At the 2010 InterSastra seminar Professor Lily Rose Tope from the University of the Philippines highlighted the sad fact that Southeast Asian countries don’t read each other.

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‘ONE OBVIOUS BARRIER is language,’ said Handayani. ‘If we can get more translation going between Indonesia and our English-speaking neighboring countries, such as Singapore and Australia, we can open doors for translations into other languages in the region and beyond.’

Handayani recommended that because most publishers don’t have the resources to pay for translation costs, the government translation initiative must continue, but rather than directing grants to Indonesian publishers, it must reach out to international publishers.

‘If ITFP already paid a grant to translate a book into English, published by an Indonesian publisher, and then, say, a UK publisher wants to acquire the book but they don’t like the translation and want to hire a different translator, then the public will have to spend twice as much on the grant for that book,’ she said.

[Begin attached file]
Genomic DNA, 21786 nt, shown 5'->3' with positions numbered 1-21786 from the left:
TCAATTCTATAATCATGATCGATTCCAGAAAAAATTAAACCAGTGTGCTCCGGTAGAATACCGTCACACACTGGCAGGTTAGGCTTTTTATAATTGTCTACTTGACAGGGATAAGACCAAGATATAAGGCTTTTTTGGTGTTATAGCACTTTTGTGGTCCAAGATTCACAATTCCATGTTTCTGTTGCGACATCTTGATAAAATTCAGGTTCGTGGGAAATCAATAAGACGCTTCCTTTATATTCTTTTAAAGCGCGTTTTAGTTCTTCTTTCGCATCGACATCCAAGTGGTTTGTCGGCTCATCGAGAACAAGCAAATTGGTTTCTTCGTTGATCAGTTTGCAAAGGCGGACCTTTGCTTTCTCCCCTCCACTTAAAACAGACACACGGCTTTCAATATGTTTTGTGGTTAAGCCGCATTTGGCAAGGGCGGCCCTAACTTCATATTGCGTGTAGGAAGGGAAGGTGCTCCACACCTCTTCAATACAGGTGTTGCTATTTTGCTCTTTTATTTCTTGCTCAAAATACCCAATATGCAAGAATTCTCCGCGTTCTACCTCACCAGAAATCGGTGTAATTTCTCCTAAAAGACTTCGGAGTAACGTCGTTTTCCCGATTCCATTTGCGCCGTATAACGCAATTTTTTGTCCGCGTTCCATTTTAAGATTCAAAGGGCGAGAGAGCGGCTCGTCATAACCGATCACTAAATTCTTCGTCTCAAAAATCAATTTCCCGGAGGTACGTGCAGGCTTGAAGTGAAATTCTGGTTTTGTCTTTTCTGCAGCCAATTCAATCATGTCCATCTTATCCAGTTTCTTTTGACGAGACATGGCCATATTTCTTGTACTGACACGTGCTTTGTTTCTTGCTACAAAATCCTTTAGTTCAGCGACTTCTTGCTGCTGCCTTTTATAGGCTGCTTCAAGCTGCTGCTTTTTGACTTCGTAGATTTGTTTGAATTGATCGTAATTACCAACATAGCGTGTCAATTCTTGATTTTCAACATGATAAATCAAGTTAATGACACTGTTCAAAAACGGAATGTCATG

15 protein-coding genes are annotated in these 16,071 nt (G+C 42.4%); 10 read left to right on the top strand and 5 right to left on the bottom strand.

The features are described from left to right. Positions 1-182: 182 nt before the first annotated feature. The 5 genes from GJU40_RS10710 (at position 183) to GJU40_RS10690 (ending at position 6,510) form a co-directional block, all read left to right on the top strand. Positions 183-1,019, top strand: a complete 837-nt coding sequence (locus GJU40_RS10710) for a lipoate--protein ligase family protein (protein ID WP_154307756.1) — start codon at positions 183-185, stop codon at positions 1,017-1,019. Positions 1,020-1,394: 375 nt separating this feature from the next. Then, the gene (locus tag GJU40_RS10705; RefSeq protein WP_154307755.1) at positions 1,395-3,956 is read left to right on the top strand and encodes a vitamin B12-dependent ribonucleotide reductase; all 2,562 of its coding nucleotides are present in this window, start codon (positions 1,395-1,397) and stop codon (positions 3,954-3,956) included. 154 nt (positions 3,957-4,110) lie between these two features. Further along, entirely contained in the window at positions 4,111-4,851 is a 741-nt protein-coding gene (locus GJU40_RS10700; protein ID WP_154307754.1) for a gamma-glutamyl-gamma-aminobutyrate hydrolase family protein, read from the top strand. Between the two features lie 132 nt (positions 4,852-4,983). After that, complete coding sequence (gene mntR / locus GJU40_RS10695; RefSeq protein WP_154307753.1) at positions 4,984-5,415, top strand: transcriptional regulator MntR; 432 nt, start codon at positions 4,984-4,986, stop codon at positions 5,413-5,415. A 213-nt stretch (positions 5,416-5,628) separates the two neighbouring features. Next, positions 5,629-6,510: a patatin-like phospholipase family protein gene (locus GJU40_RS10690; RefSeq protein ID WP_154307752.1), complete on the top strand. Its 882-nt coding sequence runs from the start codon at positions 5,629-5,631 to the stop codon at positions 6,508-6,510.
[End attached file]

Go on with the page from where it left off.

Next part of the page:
She expressed concern over how much is paid to translators themselves, and whether translators retain the copyright to their work. For Indonesian work showcased at the Frankfurt Book Fair she said that public money discriminated against citizens. ‘Translators who are Indonesian citizens had to work for a lower rate than that for non-Indonesians, even if the books are published in key foreign markets, such as the US and Australia, and even if the Indonesian translators themselves live in countries with higher living costs than Indonesia. The rates for Indonesian translators were IDR 140,000 per page to translate into English and 160,000 into German; the rates for foreign-citizen translators were IDR 300,000 into English and 480,000 into German.

‘I understand that most esteemed translators translate into their native tongue, but the work’s quality, not the translator’s citizenship, should determine the rates the translator gets. Increasing our appreciation for translators’ work will pay off in the quality of the translation.’

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TRANSLATORS THEMSELVES CAN create public events that attract a wider audience to increase general appreciation for what we they do. Handayani cited several inspiring examples: